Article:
Friday, October 31, 2008

on being a parent

I would like to write something clever or interesting, but my brain is all used up, so this will probably be more informative than entertaining. Life lately has been good, and full. The other night I was thinking about the past two weeks, and where my time and thoughts have gone, and realized I really had not played or talked as much with Asher as I normally do. My first thought was frustration - there's no such thing as coasting in this job, ever. Your choices are to be proactive or reactive, but you can't glide by without paying for it later. Why does it always have to be so much work? I thought. Which got me to thinking.

I work at home because I want to build a relationship with my children. This is where I put most of my energy, and the relationship, more than meeting their physical needs, is the "work" I'm referring to. I want to see my children become thoughtful, engaged, selfless, kind. Thinking about how hard building a relationship is - in showing them the qualities I hope they absorb, and doing so consistently - reminded me of the first few years of marriage. The first two years felt so HARD. Every decision seemed important, every pattern was being formed, every frustration had to be hashed out. Obviously it was worth it, but the truth is the longer I'm married, the more I like it. Building our relationship took a tremendous amount of energy, and I enjoy reaping the benefits of that work now.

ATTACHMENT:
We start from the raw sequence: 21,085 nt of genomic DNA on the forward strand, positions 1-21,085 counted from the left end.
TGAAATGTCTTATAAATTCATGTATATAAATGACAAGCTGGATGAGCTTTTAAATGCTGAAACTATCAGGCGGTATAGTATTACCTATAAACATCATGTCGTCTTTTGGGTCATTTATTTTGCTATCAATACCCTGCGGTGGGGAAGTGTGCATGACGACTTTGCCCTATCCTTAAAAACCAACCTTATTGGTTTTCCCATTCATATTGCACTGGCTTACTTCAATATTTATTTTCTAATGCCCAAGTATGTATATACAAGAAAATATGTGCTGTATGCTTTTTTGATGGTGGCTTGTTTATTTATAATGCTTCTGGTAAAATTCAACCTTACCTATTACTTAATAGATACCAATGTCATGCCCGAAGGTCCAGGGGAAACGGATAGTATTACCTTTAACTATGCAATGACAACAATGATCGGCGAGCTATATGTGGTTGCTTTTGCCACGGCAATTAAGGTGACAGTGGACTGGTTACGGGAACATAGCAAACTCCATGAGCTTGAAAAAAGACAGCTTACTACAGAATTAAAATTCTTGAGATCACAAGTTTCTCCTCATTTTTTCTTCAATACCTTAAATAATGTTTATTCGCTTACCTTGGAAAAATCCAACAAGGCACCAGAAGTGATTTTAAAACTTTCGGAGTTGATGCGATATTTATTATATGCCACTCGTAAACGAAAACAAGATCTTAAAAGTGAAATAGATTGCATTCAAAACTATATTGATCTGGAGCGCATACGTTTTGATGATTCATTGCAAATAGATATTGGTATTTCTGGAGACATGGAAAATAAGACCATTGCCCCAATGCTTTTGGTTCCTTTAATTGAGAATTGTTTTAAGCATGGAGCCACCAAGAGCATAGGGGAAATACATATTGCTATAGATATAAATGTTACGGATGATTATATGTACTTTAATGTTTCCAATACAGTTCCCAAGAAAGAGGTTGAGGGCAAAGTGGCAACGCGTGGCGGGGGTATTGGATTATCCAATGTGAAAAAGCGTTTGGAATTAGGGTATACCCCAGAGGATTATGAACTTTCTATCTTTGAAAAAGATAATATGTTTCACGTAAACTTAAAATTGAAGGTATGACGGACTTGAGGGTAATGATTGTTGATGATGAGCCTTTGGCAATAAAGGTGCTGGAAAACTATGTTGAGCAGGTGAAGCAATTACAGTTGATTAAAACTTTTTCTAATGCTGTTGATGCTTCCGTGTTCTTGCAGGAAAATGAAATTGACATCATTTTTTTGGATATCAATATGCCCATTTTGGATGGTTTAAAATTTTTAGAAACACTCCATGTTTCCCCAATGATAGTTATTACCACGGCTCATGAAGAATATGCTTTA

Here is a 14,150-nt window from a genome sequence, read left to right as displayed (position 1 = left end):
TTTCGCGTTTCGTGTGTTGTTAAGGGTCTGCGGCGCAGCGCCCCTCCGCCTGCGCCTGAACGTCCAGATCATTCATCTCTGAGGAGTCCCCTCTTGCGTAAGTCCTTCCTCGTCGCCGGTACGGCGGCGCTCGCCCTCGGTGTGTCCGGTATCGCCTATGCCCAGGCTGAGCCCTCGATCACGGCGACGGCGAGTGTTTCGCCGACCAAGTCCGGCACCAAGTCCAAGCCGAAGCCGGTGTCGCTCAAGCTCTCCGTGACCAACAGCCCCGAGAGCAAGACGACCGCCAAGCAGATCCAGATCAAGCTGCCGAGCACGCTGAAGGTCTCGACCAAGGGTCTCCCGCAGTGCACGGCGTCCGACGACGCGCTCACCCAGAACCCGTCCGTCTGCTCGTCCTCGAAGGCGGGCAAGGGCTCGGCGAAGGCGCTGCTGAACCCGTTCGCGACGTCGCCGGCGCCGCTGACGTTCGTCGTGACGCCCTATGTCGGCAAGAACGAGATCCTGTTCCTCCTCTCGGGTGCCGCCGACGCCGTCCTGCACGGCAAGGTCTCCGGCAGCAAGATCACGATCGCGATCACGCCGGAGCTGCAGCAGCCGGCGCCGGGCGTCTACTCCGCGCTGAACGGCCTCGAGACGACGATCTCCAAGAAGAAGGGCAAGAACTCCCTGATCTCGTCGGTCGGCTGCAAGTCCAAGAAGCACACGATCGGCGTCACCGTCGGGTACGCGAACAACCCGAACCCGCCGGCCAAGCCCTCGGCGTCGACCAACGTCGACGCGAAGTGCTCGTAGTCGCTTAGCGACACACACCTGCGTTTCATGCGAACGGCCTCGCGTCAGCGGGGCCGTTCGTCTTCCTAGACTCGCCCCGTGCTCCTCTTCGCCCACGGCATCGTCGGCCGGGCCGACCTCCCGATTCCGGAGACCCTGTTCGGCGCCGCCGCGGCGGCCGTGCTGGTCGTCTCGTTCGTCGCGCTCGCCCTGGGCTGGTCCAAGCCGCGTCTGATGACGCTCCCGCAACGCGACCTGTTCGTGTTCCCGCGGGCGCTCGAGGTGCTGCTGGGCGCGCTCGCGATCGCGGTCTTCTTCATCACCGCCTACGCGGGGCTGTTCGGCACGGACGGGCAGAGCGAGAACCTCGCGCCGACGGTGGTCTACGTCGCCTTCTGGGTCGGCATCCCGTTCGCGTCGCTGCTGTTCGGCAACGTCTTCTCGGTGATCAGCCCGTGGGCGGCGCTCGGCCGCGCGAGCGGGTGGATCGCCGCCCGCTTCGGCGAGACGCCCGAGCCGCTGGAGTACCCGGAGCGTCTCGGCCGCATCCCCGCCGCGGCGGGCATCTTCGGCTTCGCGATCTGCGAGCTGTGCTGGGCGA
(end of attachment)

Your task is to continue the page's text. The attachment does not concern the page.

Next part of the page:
This morning I spent Silas's nap (which turned into most of the morning) playing with Asher. We stacked blocks, read books, painted, colored, ate together, played with puzzles. Every time I would think he was ready to venture out on his own, he would announce, "Play Mama!" and I would follow along. It is a lot of work, keeping up with his mental pace and his brother's physical demands, but it is work I believe in. One day my relationship with both of them will be established, and everything won't feel as hard as it does now. Until then, just as it was in the beginning of marriage, every decision will be important, every conflict hashed out. It's the only way I know to learn to work with the people I love. And while my mind may be exhausted (and my blog conspicuously lacking), the relationships are worth the effort.

1 comment:

Elizabeth said...

Absolutely! These moments are so precious, and I think the way they view their parents when they are angsty teenagers will be affected by the way their minds are being formed to think about us now.